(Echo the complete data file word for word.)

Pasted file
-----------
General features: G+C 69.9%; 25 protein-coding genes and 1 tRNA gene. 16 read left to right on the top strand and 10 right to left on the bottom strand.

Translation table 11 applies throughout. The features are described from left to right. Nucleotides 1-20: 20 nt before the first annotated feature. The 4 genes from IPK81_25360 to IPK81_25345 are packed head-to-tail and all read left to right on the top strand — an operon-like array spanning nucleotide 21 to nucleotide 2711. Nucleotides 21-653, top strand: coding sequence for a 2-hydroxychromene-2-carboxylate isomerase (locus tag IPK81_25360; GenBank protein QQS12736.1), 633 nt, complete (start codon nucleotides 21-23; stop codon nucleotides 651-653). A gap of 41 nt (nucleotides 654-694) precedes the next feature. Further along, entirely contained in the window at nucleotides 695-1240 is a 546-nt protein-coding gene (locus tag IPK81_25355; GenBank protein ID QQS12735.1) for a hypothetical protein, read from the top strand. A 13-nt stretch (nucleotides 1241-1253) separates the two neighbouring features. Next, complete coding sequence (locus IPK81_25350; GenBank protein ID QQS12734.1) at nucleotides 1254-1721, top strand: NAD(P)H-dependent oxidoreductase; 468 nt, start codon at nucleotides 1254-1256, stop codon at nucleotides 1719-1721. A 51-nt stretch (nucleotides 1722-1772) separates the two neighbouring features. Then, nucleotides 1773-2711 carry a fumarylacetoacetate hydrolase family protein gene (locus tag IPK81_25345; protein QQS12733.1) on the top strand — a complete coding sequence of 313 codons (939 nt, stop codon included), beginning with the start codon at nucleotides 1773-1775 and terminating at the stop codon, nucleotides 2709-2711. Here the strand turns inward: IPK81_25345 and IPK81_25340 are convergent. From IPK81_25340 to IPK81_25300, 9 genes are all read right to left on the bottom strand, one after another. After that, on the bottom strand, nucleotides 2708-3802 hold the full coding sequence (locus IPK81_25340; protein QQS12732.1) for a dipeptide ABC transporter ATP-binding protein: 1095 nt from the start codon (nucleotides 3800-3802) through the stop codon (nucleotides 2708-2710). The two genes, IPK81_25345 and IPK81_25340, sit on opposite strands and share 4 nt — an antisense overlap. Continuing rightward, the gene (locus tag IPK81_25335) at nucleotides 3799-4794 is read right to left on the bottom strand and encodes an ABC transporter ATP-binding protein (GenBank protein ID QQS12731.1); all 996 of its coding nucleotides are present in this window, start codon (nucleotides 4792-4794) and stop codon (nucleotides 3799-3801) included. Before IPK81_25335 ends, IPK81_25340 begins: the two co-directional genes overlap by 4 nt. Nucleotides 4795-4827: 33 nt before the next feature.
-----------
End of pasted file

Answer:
General features: G+C 69.9%; 25 protein-coding genes and 1 tRNA gene. 16 read left to right on the top strand and 10 right to left on the bottom strand.

Translation table 11 applies throughout. The features are described from left to right. Nucleotides 1-20: 20 nt before the first annotated feature. The 4 genes from IPK81_25360 to IPK81_25345 are packed head-to-tail and all read left to right on the top strand — an operon-like array spanning nucleotide 21 to nucleotide 2711. Nucleotides 21-653, top strand: coding sequence for a 2-hydroxychromene-2-carboxylate isomerase (locus tag IPK81_25360; GenBank protein QQS12736.1), 633 nt, complete (start codon nucleotides 21-23; stop codon nucleotides 651-653). A gap of 41 nt (nucleotides 654-694) precedes the next feature. Further along, entirely contained in the window at nucleotides 695-1240 is a 546-nt protein-coding gene (locus tag IPK81_25355; GenBank protein ID QQS12735.1) for a hypothetical protein, read from the top strand. A 13-nt stretch (nucleotides 1241-1253) separates the two neighbouring features. Next, complete coding sequence (locus IPK81_25350; GenBank protein ID QQS12734.1) at nucleotides 1254-1721, top strand: NAD(P)H-dependent oxidoreductase; 468 nt, start codon at nucleotides 1254-1256, stop codon at nucleotides 1719-1721. A 51-nt stretch (nucleotides 1722-1772) separates the two neighbouring features. Then, nucleotides 1773-2711 carry a fumarylacetoacetate hydrolase family protein gene (locus tag IPK81_25345; protein QQS12733.1) on the top strand — a complete coding sequence of 313 codons (939 nt, stop codon included), beginning with the start codon at nucleotides 1773-1775 and terminating at the stop codon, nucleotides 2709-2711. Here the strand turns inward: IPK81_25345 and IPK81_25340 are convergent. From IPK81_25340 to IPK81_25300, 9 genes are all read right to left on the bottom strand, one after another. After that, on the bottom strand, nucleotides 2708-3802 hold the full coding sequence (locus IPK81_25340; protein QQS12732.1) for a dipeptide ABC transporter ATP-binding protein: 1095 nt from the start codon (nucleotides 3800-3802) through the stop codon (nucleotides 2708-2710). The two genes, IPK81_25345 and IPK81_25340, sit on opposite strands and share 4 nt — an antisense overlap. Continuing rightward, the gene (locus tag IPK81_25335) at nucleotides 3799-4794 is read right to left on the bottom strand and encodes an ABC transporter ATP-binding protein (GenBank protein ID QQS12731.1); all 996 of its coding nucleotides are present in this window, start codon (nucleotides 4792-4794) and stop codon (nucleotides 3799-3801) included. Before IPK81_25335 ends, IPK81_25340 begins: the two co-directional genes overlap by 4 nt. Nucleotides 4795-4827: 33 nt before the next feature.